By Olive Tree Staff: Matthew Jonas
I teach a weekly Bible study, and recently we were reading through the Sermon on the Mount (Matthew 5-7). This has always been one of my favorite passages in the Scriptures and I was especially excited to get to the section on prayer and specifically to discuss the Lord’s Prayer. I began by reading over the text of the passage itself. I generally prepare my notes working from the Greek and Hebrew, but I then read from a number of different English translations in the study itself. For this particular passage, I was reading from the ESV. As soon as I had finished reading, someone pointed out that there was a line “missing” from the ESV at the end of the Lord’s Prayer. She was using the NKJV, which adds the line “for yours is the kingdom and the power and the glory forever. Amen” at the end of verse 13. This question led to a discussion about why that line is in some translations but not others.
Since I started working for Olive Tree, I’ve transitioned to using almost entirely electronic texts of the Bible. I had my notes and my Bibles there on my tablet, so I was able to quickly look up this addition in the NA28 critical apparatus.
The first thing that I noticed was a T-shaped symbol at the end of verse 13 in the main text. If you consult section three in the introduction (“THE CRITICAL APPARATUS”), it is explained that this symbol means that one or more words is inserted by the manuscripts listed. If you are unfamiliar with the apparatus, I would recommend that you simply memorize the list of symbols used. I believe that there are only eight of them, and they indicate what is going on. For example, a T-shaped symbol is used to indicate an addition, an O-shaped symbol is used to indicate an omission, an S-shaped symbol with a dot in it is used to indicate a transposition, and so on. It should be kept in mind as well that “additions” and “omissions” are relative to the main text of the NA28. An addition is material that the editors of the NA28 chose not to include in the main text, but that some manuscripts contain. An omission is material that the editors of the NA28 included, but that some manuscripts do not contain.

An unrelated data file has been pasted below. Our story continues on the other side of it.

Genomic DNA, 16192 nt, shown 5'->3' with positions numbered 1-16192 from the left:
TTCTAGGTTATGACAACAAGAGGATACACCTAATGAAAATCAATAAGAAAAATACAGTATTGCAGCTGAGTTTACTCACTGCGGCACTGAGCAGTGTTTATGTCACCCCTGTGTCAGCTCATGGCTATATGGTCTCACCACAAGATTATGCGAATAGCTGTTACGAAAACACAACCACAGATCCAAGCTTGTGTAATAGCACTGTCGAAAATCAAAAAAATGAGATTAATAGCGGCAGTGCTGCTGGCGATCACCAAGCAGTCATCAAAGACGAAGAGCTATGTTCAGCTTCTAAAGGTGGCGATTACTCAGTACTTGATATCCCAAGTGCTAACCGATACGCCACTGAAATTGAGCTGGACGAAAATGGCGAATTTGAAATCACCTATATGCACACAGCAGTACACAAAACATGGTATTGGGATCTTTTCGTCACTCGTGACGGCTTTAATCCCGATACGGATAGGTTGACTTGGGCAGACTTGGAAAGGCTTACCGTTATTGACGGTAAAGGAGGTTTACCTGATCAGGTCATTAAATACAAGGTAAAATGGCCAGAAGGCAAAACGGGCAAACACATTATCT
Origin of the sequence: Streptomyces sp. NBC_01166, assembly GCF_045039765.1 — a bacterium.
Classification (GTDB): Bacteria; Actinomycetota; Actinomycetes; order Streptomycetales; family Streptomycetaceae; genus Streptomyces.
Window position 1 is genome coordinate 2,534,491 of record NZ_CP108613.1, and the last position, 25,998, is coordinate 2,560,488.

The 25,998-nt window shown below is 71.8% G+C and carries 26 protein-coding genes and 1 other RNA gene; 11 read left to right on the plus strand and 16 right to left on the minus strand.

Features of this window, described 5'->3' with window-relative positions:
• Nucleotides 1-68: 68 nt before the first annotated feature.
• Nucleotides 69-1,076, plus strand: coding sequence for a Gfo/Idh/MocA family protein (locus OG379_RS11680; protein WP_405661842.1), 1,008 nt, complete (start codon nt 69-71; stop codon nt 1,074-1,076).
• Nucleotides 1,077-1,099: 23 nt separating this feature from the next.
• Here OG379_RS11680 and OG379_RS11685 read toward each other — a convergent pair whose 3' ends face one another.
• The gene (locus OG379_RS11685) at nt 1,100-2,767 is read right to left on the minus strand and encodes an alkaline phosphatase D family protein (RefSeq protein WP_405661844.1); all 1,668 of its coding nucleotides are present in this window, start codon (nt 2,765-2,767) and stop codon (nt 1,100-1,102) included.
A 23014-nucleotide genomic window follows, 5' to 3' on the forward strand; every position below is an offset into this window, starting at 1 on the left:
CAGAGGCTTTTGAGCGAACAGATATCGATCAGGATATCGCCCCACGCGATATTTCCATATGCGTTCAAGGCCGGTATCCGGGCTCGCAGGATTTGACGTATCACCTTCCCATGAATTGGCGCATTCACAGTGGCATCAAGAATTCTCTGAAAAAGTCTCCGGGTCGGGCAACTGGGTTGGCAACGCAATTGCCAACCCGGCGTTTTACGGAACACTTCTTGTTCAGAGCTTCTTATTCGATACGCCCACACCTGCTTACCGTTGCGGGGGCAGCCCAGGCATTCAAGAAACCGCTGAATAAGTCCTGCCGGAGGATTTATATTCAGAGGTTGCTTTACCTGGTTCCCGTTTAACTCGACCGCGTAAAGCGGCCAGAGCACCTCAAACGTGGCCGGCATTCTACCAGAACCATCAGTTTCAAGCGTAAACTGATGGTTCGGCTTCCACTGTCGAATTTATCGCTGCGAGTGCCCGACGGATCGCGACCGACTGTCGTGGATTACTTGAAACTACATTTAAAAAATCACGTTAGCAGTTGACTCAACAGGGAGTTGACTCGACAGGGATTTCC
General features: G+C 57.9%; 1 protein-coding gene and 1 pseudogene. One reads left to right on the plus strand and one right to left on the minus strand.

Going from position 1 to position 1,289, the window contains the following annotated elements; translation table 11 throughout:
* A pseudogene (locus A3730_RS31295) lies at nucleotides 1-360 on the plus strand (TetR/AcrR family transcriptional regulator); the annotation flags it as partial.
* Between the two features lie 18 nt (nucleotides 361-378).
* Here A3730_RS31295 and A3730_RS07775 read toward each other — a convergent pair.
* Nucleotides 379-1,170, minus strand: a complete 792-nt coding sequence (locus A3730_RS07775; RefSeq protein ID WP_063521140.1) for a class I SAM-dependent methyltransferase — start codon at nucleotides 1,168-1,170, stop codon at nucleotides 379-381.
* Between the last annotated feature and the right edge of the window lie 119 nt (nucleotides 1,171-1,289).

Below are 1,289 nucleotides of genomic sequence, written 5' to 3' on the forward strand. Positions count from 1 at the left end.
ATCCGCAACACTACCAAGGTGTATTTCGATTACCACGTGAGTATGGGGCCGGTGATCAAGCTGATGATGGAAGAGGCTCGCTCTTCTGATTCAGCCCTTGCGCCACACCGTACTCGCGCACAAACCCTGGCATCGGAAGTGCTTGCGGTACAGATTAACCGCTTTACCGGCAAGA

Clicking on the symbol in the text will open a popup. If you wish to open this in the split window, tap on the “tear out” icon in the top corner. The first addition listed is simply the word αμην, which is found only in a few manuscripts. As far as the abbreviations for manuscripts go, a Fraktur letter P followed by a superscript number is used to indicate papyri, uppercase Latin and Greek letters (and the Hebrew Alef) are used to indicate the different uncial manuscripts, and numbers are used for the miniscules. There are also additional special abbreviations for medieval cursive manuscripts, lectionaries, the different versions (e.g. the Vulgate, the Peshitta, etc.), and citations in the Church Fathers. These abbreviations are explained in the introduction, and more complete information about each of the manuscripts is given in Appendix I in the end matter. The star next to 288 indicates an original reading that was subsequently corrected. “Vg” stands for Vulgate and the abbreviation “cl” indicates that this reading is found specific in the Clementine Vulgate. The take away here is that there is not much manuscript evidence for adding just the word αμην to the end verse 13.